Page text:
We put in many long hours, but it wasn’t always toilsome. Since I’m quite tall (6’9”), I served as a model for a giant character we decided to put in a diorama depicting some of the violence in the pre-Flood world. To make all the diorama characters appear lifelike, we contracted a company that brought in an array of over seventy cameras that were placed at different levels in a circle. I posed in the middle and with a click of the button, all 70+ cameras fired at once. A computer combined the pictures to create a 3D image, which was then sent to the 3D printer. The figure was then painted and installed in the diorama. So visitors to the Ark can see me as a giant warrior in the pre-Flood world.
(For the record, I was wearing shorts for the shoot, so some of what you see of my backside is artistic license.)
For the Who Was Noah? exhibit, I was instructed to develop a plausible storyline to explain how Noah might have acquired the necessary skills to complete his God-given task. Using the scant details in Scripture, I crafted a story that served as a basis for personal details and props for each of the family members that can be seen in many of the themed spaces.
Beginning with the assumption that God prepares His people to do His work, I set out to give the world a different picture of Noah than what they might have seen in Sunday school and much different than the one from the regrettable 2014 Noah movie. Instead of being a farmer or vintner (which he became after the Flood), I depicted Noah as someone with an interest in woodworking and construction who became a shipbuilder’s apprentice and then worked as a shipbuilder for much of his life. That way, when God tells him to build the Ark, Noah has a good idea how to do it.
When I presented the storyline to others, many of them encouraged me to turn the story into a novel. After a couple years of planning, I coauthored The Remnant Trilogy, which follows Noah on a coming-of-age adventure from his young adult years to the time of the Flood. The third book, Noah: Man of God, is due out next month (May 2018). The series serves as a semi-official backstory for Noah and his family at the Ark Encounter, and visitors to the theme park can see many of the items and animals they read about in the novels.
As content manager for attractions at Answers in Genesis, Tim Chaffey oversees research and writing of content used to develop and explain the many exhibits at both the Creation Museum and the Ark Encounter. Chaffey joined Answers in Genesis in 2010 after serving many years as both a pastor and a science and Bible teacher. After earning a Bachelor of Science in Theological and Biblical Studies, Chaffey completed an M.A. in Biblical and Theological Studies, an M.Div., specializing in Apologetics and Theology, and a Th.M. in Church History and Theology.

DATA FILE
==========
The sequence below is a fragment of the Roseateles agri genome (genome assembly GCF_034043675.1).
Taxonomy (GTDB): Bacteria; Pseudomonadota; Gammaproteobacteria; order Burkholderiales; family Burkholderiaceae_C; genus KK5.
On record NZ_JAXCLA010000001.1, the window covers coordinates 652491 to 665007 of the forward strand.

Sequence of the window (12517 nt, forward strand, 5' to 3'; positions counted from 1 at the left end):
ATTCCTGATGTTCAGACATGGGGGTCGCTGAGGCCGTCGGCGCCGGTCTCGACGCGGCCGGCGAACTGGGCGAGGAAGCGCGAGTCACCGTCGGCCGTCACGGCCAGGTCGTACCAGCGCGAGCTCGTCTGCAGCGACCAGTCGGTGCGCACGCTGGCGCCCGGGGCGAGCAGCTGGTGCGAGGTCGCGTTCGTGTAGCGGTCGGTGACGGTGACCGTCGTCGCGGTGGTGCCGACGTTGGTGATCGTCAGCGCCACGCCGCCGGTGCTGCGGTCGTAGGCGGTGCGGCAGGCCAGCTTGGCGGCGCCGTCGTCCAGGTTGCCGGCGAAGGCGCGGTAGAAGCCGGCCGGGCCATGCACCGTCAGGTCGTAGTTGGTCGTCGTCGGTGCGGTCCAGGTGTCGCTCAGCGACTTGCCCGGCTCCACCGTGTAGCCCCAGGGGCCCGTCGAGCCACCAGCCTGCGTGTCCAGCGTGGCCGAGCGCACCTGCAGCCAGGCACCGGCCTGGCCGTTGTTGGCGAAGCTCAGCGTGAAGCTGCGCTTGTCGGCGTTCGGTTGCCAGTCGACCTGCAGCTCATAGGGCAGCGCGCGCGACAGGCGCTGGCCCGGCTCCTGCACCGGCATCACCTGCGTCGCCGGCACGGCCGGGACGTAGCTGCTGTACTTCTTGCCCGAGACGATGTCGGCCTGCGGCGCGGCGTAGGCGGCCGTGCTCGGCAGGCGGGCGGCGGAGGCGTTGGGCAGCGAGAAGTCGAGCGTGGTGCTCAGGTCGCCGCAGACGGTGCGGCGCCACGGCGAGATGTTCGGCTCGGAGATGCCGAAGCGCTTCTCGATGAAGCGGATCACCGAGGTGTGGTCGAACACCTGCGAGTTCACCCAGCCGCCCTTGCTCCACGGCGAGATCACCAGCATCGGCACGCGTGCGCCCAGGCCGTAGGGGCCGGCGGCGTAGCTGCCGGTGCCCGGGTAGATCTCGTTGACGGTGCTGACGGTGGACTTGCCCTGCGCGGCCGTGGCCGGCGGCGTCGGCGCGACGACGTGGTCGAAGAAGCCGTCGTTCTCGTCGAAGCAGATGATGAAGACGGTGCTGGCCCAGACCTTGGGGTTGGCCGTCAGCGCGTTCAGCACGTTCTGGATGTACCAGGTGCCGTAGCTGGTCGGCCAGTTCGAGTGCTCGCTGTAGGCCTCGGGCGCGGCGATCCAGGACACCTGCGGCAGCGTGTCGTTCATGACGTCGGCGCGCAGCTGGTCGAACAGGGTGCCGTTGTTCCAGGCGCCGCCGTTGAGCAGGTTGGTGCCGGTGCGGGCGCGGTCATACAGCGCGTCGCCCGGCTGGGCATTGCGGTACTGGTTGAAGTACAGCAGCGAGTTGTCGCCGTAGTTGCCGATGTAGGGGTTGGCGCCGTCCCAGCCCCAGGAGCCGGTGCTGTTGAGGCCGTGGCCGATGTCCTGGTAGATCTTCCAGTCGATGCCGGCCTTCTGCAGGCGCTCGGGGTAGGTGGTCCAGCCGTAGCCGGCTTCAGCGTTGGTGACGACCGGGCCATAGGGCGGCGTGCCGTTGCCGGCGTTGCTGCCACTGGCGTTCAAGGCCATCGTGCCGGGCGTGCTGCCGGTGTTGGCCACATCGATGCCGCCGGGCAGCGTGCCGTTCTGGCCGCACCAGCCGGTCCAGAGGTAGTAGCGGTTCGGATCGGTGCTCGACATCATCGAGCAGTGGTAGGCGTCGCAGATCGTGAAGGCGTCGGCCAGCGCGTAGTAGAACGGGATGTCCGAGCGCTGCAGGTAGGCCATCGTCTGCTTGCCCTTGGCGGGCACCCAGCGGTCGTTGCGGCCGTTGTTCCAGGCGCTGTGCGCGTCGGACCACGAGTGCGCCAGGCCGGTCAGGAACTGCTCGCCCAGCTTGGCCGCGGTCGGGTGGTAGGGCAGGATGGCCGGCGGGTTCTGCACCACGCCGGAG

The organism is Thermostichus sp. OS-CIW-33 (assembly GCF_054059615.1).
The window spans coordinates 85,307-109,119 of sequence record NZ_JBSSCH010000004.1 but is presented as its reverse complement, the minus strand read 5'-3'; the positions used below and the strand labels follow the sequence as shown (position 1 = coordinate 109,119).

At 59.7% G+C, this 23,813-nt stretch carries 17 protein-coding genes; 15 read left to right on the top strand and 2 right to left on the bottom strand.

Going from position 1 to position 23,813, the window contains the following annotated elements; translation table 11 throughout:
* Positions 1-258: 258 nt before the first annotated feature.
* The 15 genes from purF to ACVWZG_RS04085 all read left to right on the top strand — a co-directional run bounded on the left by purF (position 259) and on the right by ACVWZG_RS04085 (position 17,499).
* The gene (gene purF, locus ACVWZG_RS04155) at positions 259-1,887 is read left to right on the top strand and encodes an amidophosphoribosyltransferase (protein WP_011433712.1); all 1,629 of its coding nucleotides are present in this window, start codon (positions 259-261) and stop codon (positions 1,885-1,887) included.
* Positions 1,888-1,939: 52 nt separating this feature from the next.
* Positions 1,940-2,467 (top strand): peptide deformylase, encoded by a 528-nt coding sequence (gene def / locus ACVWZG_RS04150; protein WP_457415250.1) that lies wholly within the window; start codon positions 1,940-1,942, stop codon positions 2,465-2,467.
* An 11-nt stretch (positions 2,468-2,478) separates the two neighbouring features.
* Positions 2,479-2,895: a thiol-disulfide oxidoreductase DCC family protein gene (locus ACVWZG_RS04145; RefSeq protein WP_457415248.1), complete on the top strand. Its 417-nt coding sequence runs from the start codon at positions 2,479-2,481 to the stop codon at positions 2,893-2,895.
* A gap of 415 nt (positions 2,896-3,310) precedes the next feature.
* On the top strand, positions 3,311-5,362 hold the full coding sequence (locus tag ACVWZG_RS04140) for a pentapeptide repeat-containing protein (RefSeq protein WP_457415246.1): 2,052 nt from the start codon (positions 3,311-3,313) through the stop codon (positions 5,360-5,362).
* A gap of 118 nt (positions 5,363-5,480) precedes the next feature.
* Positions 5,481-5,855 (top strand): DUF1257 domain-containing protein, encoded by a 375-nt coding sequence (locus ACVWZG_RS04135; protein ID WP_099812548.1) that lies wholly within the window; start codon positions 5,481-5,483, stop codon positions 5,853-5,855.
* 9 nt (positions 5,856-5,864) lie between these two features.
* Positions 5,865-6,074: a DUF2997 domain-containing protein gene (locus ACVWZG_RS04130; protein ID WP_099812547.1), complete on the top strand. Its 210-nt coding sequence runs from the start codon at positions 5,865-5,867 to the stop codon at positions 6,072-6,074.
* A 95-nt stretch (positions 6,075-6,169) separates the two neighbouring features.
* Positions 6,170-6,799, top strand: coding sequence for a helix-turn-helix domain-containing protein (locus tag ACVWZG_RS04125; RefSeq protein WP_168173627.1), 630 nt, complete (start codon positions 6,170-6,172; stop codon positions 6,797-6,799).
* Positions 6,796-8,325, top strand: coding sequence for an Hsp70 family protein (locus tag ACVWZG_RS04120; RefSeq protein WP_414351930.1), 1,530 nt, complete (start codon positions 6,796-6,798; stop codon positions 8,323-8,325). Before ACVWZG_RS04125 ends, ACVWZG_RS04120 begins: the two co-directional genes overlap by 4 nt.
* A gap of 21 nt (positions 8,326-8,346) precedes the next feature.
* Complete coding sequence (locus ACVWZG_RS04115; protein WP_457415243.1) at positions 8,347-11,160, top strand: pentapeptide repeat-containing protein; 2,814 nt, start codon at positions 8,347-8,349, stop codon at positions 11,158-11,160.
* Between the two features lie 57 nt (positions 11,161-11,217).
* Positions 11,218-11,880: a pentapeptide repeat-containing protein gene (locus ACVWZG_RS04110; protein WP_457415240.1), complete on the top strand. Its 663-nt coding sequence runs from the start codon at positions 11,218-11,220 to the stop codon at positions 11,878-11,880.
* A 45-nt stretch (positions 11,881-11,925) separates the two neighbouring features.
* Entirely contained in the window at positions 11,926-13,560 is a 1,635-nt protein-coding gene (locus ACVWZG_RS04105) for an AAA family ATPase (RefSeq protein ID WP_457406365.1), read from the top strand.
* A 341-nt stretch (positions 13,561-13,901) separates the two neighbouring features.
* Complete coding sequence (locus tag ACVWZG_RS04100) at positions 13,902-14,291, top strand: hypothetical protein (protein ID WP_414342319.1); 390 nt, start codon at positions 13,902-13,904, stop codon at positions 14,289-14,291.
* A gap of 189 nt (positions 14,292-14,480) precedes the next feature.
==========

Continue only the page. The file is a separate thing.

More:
In addition to his many articles for the Answers in Genesis website, Answers magazine, and Answers Research Journal, Chaffey has written a number of books, including Old-Earth Creationism on Trial, God and Cancer: Finding Hope in the Midst of Life’s Trials, The Truth Chronicles (with Joe Westbrook, books 1–6), Noah: Man of Destiny, Noah: Man of Resolve, and In Defense of Easter: Answering Critical Challenges to the Resurrection of Jesus.
An apologist with a passion for training young people, Chaffey speaks regularly at the Creation Museum, camps, schools, and churches. He specializes in the historicity of the Resurrection of Jesus and the creation v. evolution controversy. A cancer survivor, he also shares how that experience grew his faith, showing him even more strongly how the Bible provides the only solution to the questions of suffering and evil in the world.
Chaffey grew up in a Christian home, the middle of five children. Born in California, he was raised primarily in Wisconsin, where he and his wife Casey also lived until moving to Kentucky to join Answers in Genesis in 2010. They have 2 children, Kayla and Judah.